Suffolk County Commissioner of Health Services James Tomarken reported today a new human case of West Nile virus in Suffolk County.
A male over 55 years of age from the Town of Brookhaven began experiencing symptoms consistent with West Nile virus on September 27, 2015. He was hospitalized for approximately two weeks and then released.
During late August and September, four other Suffolk County residents, one over age 55 and three under age 55, were diagnosed with West Nile virus. Each of the four was from the Town of Islip.
To date, there have been five human cases of West Nile virus in Suffolk County. The number of human cases of West Nile virus varies each year. Suffolk County reported one human case of West Nile virus in 2014 and four cases in both 2011 and 2013, as compared to 14 human cases in 2012 and 25 cases in 2010, a year in which the virus claimed three lives.
“There is no discernible trend,” said Dr. Tomarken. “We know only about the cases in which the patient sought treatment and we received laboratory confirmation of West Nile virus. There may be many more residents who acquired West Nile virus, but we never learned about them because their symptoms were mild and they didn’t seek medical attention or they sought medical attention but lab tests were not ordered.”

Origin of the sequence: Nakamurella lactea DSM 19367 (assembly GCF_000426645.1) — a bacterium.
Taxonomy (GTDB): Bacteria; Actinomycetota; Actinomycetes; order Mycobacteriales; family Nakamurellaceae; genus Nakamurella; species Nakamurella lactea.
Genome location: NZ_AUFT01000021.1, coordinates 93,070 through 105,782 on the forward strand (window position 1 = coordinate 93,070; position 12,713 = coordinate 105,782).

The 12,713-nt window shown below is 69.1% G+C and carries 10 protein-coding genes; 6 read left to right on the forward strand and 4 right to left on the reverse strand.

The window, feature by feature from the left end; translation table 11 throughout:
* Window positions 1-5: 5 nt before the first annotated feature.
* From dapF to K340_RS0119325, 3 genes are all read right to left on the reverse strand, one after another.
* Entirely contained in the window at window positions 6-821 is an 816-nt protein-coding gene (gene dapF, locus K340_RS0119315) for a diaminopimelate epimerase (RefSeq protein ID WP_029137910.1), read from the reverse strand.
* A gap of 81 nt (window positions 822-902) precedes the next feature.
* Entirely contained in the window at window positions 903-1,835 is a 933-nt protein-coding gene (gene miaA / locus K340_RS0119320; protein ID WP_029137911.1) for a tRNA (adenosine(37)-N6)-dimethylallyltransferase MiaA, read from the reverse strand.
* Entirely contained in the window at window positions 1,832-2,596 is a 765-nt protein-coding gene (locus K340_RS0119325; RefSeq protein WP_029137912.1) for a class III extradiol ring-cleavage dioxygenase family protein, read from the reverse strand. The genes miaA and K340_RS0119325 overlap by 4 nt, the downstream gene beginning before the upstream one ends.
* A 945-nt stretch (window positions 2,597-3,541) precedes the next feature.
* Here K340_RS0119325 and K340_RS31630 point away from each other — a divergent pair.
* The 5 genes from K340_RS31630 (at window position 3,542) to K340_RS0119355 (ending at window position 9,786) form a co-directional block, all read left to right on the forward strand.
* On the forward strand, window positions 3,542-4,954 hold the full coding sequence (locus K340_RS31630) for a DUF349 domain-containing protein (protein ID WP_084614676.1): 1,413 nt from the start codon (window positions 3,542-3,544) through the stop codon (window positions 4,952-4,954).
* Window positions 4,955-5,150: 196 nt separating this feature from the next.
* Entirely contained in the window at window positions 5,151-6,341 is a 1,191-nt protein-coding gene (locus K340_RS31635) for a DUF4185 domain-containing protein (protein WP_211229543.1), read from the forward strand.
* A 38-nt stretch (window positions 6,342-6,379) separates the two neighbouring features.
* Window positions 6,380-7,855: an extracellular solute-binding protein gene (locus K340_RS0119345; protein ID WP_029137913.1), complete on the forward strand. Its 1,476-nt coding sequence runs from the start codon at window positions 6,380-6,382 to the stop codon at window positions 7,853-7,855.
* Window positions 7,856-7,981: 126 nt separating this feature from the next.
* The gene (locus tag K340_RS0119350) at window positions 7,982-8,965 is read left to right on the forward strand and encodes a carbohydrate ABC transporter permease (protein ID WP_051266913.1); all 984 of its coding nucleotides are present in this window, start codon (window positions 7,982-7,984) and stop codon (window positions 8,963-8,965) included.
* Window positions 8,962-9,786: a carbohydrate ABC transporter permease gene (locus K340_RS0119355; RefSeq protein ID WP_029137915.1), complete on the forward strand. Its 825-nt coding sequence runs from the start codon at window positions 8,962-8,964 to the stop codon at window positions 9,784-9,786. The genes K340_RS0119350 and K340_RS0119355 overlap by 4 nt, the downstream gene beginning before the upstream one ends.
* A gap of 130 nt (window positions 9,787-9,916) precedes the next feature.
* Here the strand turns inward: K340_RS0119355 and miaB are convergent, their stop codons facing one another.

West Nile virus is transmitted to humans by the bite of an infected mosquito. It is estimated that 20 percent of those who become infected will develop clinically noticeable symptoms of West Nile virus disease. Mild symptoms may include fever, headache and body aches, skin rash and swollen lymph glands. More severe symptoms include high fever, headache, neck stiffness, stupor, disorientation, coma, tremors, convulsions, muscle weakness, vision loss, numbness and paralysis. Residents who experience symptoms are advised to visit their health-care providers.
West Nile virus can be fatal. Individuals who are most at risk for severe infection include those over 50 years of age and those with chronic illness or compromised immune systems. These individuals are urged to take precautions to avoid being bitten by mosquitoes during the season.
Individuals who have medical questions related to West Nile virus may call the Department of Health Services: 631-854-0333.
To learn more about Suffolk County’s Mosquito-borne-Illness surveillance program, view the following videos: